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Elmish Navigation with Feliz.Router

This week Ryan shows you how to easily add multi-page navigation to your SAFE Stack apps using Feliz.Router!

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One of the questions that often comes up in our online courses is how to go about adapting an Elmish app such as the SAFE Template to handle multi page routing.

Thankfully this is made extremely easy with the wonderful Feliz.Router library from Zaid.

Setting up

Firstly we need to create a new SAFE app, initialise it and install Feliz.Router into the client project.

We use Femto to install the library as this takes care of both the nuget package and any associated npm libraries.

 dotnet new install SAFE.Template::4.1.1
 dotnet new SAFE
 dotnet tool restore
 cd src/Client
 dotnet femto install Feliz.Router
 cd ../..

Create some pages

For this demo we will just duplicate the SAFE template's out-of-the-box Todo app module.
Rename these files from Index.fs to Page1.fs and Page2.fs and change the module names to match. ie

module Page1

open Elmish
// etc...

Also change their UI lables to make them distinguishable, i.e.

Bulma.heroBody [
    Bulma.container [
        Bulma.column [
            prop.children [
                Bulma.title [
                    prop.text "Page 1" // <---- Set this appropriately
                containerBox model dispatch

Set up routing

Create a new module called Index. Make sure this is below the Page modules as it needs to reference them.

You can change the order of modules in the Client.fsproj file, or in Visual Studio by selecting the file in Solution Explorer and pressing Alt + Up or Down

Firstly we will open Feliz.Router and create a couple of types to represent our URLs and Pages

module Index

open Elmish
open Feliz
open Feliz.Router

type Url =
    | Page1
    | Page2

type Page =
    | Page1 of Page1.Model
    | Page2 of Page2.Model
    | NotFound

Our model just needs to hold the current URL and Page

type Model =
        CurrentUrl : Url option
        CurrentPage : Page

Our message type will be either a Page1Msg / Page2Msg message that needs forwarding to a child page or a UrlChanged message that we can parse to perform navigation.

type Msg =
    | Page1Msg of Page1.Msg
    | Page2Msg of Page2.Msg
    | UrlChanged of Url option

Url paths are split and delivered as an array of data which we can pattern match against.

See the docs for a fuller example

let tryParseUrl = function
    | [] | [ "page1" ] -> Some Url.Page1
    | [ "page2" ] -> Some Url.Page2
    | _ -> None

Lets create a function to initialise a new page from a url

let initPage url =
    match url with
    | Some Url.Page1 ->
        let page1Model, page1Msg = Page1.init ()
        { CurrentUrl = url; CurrentPage = (Page.Page1 page1Model) }, page1Msg |> Cmd.map Page1Msg
    | Some Url.Page2 ->
        let page2Model, page2Msg = Page2.init ()
        { CurrentUrl = url; CurrentPage = (Page.Page2 page2Model) }, page2Msg |> Cmd.map Page2Msg
    | None ->
        { CurrentUrl = url; CurrentPage = Page.NotFound }, Cmd.none

Our Elmish init function will simply get the current URL, try to parse it and load the page.

let init () : Model * Cmd<Msg> =
    |> tryParseUrl
    |> initPage

The update function either forwards messages to child pages or initialises a new page using our helper from earlier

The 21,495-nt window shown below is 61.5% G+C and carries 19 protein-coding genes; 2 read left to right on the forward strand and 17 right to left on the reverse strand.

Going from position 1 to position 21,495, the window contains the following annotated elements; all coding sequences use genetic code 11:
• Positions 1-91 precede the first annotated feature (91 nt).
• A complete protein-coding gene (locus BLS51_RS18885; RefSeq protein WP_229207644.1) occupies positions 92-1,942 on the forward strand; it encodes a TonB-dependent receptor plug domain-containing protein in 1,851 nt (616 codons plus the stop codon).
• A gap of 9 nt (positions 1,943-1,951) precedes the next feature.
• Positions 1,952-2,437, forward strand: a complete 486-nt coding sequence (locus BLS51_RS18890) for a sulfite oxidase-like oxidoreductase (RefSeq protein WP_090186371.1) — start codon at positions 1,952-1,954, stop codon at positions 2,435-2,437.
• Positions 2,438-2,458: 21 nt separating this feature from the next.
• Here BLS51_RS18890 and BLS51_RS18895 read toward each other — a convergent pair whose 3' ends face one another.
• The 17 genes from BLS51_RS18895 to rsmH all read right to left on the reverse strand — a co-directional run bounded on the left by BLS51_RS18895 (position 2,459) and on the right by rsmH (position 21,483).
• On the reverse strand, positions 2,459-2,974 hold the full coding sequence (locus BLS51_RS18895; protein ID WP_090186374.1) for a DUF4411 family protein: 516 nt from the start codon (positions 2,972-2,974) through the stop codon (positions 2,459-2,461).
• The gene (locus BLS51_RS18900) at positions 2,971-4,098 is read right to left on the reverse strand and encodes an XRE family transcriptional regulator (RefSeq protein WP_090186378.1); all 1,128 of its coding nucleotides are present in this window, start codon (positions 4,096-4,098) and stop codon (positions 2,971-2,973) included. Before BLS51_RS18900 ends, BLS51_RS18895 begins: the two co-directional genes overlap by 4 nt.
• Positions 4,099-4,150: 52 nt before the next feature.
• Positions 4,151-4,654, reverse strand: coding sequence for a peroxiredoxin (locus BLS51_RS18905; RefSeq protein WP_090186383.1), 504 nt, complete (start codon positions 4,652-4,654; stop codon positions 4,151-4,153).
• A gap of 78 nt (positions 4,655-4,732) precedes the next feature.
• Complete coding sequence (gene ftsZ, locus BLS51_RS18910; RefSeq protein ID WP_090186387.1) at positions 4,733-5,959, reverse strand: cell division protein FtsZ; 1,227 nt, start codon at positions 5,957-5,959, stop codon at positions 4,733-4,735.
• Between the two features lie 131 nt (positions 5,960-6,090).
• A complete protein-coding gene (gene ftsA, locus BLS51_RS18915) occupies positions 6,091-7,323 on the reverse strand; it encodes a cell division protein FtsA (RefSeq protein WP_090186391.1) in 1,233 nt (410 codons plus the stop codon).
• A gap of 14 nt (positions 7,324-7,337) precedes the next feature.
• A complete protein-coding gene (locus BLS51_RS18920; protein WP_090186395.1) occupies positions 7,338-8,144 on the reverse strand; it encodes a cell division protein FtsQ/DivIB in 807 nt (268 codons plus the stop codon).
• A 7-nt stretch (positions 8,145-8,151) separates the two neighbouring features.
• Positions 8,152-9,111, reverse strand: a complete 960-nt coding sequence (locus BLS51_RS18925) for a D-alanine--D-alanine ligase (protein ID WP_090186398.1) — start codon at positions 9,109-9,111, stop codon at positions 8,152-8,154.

let update (msg: Msg) (model: Model) : Model * Cmd<Msg> =
    match msg, model.CurrentPage with
    | Page1Msg page1Msg, Page.Page1 page1Model  ->
        let newPage1Model, newPage1Msg = Page1.update page1Msg page1Model
        { model with CurrentPage = Page.Page1 newPage1Model }, newPage1Msg |> Cmd.map Page1Msg
    | Page2Msg page2Msg, Page.Page2 page2Model  ->
        let newPage2Model, newPage2Msg = Page2.update page2Msg page2Model
        { model with CurrentPage = Page.Page2 newPage2Model }, newPage2Msg |> Cmd.map Page2Msg
    | UrlChanged urlSegments, _ ->
        initPage urlSegments
    | _ ->
        model, Cmd.none

Finally, the view function uses a React.router element which is configured to dispatch UrlChanged messages when navigation is performed. Its children property is a singleton list containing the view corresponding to the current page (which is determined by the model).

let view (model: Model) (dispatch: Msg -> unit) =
    React.router [
        router.onUrlChanged (tryParseUrl >> UrlChanged >> dispatch)
        router.children [
            match model.CurrentPage with
            | Page.Page1 page1Model ->
                Page1.view page1Model (Page1Msg >> dispatch)
            | Page.Page2 page2Model ->
                Page2.view page2Model (Page2Msg >> dispatch)
            | Page.NotFound ->
                Html.p "Not found"

This page is already hooked into the Elmish loop because default SAFE Template configuration in Client/App.fs, which we haven't changed, refers to Index.init, Index.update and Index.view.

Try it out

In your terminal at the solution root execute

dotnet run

This should start the app. Be patient as this can take a while, especially the first time you launch it.

Once up and running, if you visit http://localhost:8080/ you should find Page 1 (as indicated by the UI label we set earlier). This is because our tryParseUrl function routes both and empty path ([]) and /page1 to Page 1.

If you add /page2 to the URL, you should navigate there. Switching to /page1 will return you to Page 1, and any other path should show you the "Not found" HTML.


As you can see, Feliz.Routing is easy to understand and configure. It is very flexible and I encourage you to read the docs to see what else it can do. Also check out Zaid's excellent Elmish Book which is free to read online and is packed with all the info you could ever need about Elmish SPAs, including a section about routing and navigation.

As usual a full sample of the project described here is available on our Github.